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Separating direct and indirect effects of rising temperatures on biogenic volatile emissions in the Arctic

Citation

Iversen, Lars Lønsmann et al. (2020), Separating direct and indirect effects of rising temperatures on biogenic volatile emissions in the Arctic, Dryad, Dataset, https://doi.org/10.5061/dryad.kh189323t

Abstract

Volatile organic compounds (VOCs) are released from biogenic sources in a temperature-dependent manner. Consequently, Arctic ecosystems are expected to greatly increase their VOC emissions with ongoing climate warming, which is proceeding at twice the rate of global temperature rise. Here, we show that ongoing warming has strong, increasing effects on Arctic VOC emissions. Using a combination of statistical modelling on data from several warming experiments in the Arctic tundra and dynamic ecosystem modelling, we separate the impacts of temperature and soil moisture into direct effects and indirect effects through vegetation composition and biomass alterations. The indirect effects of warming on VOC emissions were significant, but smaller than the direct effects. Furthermore, vegetation changes also cause shifts in the chemical speciation of the emissions. Both direct and indirect effects result in large geographic differences in VOC emission responses in the warming Arctic, depending on the local vegetation cover and the climate dynamics. Our results outline complex links between local climate, vegetation, and ecosystem-atmosphere interactions, with likely local-to-regional impacts on the atmospheric composition.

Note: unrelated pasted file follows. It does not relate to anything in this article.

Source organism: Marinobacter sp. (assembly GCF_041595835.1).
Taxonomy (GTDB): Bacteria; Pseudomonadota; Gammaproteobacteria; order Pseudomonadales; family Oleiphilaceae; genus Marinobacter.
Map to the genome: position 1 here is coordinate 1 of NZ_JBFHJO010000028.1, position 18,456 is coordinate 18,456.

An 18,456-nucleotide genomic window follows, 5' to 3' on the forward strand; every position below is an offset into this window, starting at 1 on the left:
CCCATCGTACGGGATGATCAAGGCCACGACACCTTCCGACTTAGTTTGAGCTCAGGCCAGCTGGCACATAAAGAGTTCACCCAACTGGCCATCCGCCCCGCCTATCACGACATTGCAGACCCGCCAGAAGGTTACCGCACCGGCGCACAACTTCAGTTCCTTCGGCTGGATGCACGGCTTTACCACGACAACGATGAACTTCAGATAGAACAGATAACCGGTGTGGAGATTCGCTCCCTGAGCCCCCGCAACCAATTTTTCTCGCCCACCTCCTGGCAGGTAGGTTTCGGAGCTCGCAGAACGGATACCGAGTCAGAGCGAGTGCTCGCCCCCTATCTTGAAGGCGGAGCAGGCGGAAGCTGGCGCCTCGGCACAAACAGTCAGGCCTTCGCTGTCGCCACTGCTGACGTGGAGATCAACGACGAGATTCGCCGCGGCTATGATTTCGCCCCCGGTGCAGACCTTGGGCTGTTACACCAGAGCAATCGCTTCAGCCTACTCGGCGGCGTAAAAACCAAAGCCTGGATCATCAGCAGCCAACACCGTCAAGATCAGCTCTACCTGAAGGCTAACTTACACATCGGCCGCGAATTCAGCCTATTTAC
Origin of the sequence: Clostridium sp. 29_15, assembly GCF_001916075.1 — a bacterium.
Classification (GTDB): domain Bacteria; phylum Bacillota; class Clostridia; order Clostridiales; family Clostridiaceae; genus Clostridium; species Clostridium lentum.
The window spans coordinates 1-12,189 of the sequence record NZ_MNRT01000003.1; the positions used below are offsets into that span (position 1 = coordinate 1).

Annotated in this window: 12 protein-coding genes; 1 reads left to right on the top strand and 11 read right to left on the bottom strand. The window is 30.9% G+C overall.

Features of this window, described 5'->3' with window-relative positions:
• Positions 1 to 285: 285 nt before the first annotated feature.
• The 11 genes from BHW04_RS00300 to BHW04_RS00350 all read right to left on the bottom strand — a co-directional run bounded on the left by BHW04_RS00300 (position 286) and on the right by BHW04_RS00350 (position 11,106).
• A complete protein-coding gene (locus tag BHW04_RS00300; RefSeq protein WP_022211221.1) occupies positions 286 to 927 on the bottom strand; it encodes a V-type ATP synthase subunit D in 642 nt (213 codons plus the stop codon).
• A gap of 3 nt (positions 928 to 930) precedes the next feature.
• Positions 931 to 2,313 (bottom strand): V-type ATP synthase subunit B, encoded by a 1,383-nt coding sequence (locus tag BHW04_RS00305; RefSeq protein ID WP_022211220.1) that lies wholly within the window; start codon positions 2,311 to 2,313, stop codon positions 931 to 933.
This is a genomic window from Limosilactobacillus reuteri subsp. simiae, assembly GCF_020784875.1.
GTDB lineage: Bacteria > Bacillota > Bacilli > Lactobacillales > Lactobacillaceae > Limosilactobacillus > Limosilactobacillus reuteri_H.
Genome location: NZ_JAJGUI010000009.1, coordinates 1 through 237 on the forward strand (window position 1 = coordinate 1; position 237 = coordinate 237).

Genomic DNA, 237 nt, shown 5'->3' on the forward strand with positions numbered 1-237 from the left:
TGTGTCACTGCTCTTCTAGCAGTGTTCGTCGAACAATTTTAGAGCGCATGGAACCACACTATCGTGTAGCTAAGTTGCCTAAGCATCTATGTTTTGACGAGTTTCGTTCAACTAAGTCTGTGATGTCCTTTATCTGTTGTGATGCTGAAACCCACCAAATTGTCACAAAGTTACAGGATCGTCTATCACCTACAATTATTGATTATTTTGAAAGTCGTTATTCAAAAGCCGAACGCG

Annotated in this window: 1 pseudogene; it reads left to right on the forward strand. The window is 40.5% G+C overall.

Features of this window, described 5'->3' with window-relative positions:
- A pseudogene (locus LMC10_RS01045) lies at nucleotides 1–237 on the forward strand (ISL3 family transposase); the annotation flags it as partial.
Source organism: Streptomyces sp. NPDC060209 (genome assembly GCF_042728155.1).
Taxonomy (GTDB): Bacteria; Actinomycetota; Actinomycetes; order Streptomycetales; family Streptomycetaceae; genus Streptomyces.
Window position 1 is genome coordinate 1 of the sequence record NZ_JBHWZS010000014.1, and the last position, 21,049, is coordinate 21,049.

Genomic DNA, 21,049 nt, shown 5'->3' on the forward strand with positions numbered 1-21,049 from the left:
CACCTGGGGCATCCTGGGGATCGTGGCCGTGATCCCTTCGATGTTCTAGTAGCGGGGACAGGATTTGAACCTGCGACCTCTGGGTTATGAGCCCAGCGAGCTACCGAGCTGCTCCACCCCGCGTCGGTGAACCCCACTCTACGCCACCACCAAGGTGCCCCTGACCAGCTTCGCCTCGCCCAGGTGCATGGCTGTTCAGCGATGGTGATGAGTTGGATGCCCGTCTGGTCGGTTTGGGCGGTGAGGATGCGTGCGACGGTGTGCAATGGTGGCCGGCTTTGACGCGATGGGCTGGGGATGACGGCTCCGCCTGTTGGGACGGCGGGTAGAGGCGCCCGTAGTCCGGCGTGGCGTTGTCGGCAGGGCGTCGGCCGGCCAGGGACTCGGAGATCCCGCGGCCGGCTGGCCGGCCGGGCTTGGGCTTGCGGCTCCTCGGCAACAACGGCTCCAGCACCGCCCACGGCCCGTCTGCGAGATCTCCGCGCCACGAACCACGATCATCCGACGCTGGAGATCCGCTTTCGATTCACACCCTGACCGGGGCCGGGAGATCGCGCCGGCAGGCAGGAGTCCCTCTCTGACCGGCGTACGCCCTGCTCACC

Funding

European Research Council, Award: 771012